Pulmonary Embolism due to Heparin-Induced Thrombocytopenia (HIT): A Case Report of an 11-year-old Child Undergoing Scoliosis Surgery and Literature ReviewPierre Journeau*, Florence Müller, Guillaume Boudard
Department of Paediatric Orthopaedic Surgery, University Hospital Centre, Children’s Hospital, Vandoeuvre le`s Nancy, France
- Corresponding Author:
- Dr. Pierre Journeau
Department of Paediatric Orthopaedic Surgery
University Hospital Centre, Children’s Hospital
Vandoeuvre le`s Nancy, France
Received Date: April 18, 2017; Accepted Date: May 09, 2017; Published Date: May 12, 2017
Citation: Journeau P, Müller F, Boudard G (2017) Pulmonary Embolism due to Heparin-Induced Thrombocytopenia (HIT): A Case Report of an 11-year-old Child Undergoing Scoliosis Surgery and Literature Review. J Hematol Thrombo Dis 6:269. doi:10.4172/2329-8790.1000269
Copyright: © 2017 Journeau P. This is an open-access article distributed under the terms of the Creative Commons Attribution License, which permits unrestricted use, distribution, and reproduction in any medium, provided the original author and source are credited.
Background: Thromboembolic events are rare in children even during conditions at risk of thrombosis like surgeries. Unlike adults, thromboprophylaxy in prepubescent children is not well established and preventive anticoagulation is usually given on a case by case basis.
Methods: We report the case of an 11-year-old prepubescent boy suffering from a scoliosis refractory to braces, on which a spinal distraction without fusion was carried out. Prophylactic treatment with low molecular weight heparin (LMWH) was started on day 2 after surgery.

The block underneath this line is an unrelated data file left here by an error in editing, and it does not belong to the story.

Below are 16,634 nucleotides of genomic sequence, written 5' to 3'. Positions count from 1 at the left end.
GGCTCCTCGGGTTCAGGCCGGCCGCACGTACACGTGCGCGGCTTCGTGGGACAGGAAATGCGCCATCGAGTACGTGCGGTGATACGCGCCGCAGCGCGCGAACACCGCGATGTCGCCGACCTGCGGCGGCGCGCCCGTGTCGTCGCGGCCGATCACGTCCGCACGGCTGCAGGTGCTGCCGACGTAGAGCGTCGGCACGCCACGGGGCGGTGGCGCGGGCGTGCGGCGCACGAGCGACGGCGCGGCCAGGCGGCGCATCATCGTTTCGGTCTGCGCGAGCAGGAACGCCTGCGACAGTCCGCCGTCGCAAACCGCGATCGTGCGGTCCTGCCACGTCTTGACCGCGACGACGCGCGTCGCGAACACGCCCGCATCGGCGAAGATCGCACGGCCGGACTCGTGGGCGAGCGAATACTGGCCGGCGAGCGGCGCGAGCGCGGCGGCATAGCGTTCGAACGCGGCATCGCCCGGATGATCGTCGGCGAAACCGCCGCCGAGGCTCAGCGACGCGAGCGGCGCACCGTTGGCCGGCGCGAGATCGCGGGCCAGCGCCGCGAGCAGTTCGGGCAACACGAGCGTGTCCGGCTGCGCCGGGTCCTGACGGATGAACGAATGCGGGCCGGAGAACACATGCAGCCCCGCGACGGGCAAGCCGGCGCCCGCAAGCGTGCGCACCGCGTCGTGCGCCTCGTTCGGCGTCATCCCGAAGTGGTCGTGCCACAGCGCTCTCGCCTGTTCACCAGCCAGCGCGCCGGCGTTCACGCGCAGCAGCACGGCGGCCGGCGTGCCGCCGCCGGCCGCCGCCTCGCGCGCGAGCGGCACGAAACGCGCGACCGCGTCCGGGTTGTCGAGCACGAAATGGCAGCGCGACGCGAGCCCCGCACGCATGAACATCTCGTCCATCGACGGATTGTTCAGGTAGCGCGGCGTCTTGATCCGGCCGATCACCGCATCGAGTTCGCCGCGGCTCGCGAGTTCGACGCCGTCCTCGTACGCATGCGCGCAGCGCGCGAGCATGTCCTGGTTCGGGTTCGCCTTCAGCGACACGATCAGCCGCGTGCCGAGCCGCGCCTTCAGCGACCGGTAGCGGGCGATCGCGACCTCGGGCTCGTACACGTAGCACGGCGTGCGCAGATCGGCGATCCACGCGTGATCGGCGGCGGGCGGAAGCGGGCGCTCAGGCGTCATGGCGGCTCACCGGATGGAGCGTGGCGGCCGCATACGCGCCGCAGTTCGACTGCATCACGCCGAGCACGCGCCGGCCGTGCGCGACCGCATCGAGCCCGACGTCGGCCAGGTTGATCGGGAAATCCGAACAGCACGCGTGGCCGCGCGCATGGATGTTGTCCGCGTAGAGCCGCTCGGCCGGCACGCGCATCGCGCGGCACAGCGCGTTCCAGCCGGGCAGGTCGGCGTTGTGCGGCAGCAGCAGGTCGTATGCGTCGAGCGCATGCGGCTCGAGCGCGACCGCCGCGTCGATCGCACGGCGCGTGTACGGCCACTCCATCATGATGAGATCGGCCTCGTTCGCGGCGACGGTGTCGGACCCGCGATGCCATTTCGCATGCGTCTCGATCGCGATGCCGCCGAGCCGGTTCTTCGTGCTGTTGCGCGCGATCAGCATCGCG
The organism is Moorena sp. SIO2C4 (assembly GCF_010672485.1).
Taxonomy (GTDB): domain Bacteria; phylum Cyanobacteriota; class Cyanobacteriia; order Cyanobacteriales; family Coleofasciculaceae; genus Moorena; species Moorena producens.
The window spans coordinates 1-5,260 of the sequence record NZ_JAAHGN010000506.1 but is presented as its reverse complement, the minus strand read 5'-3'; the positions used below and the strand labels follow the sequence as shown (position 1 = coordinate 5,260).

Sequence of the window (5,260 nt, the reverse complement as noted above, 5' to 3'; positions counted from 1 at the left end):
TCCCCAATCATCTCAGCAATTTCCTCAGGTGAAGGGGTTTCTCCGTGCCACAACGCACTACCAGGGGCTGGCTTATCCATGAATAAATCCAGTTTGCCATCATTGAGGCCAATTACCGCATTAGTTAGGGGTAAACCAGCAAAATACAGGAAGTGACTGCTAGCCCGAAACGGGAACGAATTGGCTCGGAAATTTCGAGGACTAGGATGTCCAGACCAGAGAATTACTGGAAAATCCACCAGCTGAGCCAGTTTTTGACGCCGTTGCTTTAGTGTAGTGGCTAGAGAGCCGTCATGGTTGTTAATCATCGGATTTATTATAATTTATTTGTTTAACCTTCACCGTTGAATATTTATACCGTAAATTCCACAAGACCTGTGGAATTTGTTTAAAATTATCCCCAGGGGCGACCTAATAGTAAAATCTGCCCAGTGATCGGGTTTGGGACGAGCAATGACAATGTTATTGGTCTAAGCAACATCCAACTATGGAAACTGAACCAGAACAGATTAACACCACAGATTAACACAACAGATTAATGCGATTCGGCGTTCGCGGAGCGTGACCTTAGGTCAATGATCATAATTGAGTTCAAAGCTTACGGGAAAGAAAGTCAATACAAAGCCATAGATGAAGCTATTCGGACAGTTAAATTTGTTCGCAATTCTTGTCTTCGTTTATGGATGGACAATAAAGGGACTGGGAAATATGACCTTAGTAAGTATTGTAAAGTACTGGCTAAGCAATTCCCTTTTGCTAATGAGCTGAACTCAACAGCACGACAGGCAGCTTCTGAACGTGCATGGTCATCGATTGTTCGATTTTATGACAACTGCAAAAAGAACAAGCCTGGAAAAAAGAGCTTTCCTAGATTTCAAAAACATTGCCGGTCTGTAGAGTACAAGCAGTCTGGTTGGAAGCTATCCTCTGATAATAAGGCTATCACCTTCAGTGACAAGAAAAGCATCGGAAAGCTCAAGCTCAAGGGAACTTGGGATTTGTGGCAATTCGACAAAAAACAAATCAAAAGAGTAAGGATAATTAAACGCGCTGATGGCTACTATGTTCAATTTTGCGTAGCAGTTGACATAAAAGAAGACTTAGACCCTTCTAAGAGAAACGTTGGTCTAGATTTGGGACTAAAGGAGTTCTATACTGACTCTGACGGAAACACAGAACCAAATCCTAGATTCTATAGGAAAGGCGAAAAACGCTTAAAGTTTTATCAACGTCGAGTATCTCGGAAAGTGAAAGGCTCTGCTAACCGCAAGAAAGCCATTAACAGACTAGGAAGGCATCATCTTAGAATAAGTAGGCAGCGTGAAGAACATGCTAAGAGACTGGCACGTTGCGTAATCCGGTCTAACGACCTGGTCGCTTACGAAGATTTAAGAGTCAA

Results: LMWH treatment was stopped on day 10 due to a thrombocytopenia. On day 14, a distal pulmonary embolism was detected on chest angioscan. HemosIL HIT-Ab (IL) and ELISA (enzyme-linked immunosorbent assay) Asserachrom HPIA (Stago) showed positive results. After consultative discussion with the hematology and vascular surgery teams, the diagnosis of heparin-induced thrombocytopenia (HIT) was considered. A curative nonheparinic intra-venous (IV) anticoagulation treatment (Danaparoid sodium, Orgaran, Msd, France) was administrated for one month in addition to IV hydration and compression stockings. Eight day later, the pulmonary artery thrombosis completely resolved. No further complication occurred.
Conclusions: We emphasize the difficulty of deciding whether a prepubescent child has to be prophylactically covered with an anticoagulant in situations of increased thrombosis risks knowing that serious adverse reactions to anticoagulant can occur. HIT is a well-known complication of heparin therapy in adults but it is less documented in children. Potential risk of HIT should be kept in mind during heparin treatment and patients should be closely followed clinically and biologically.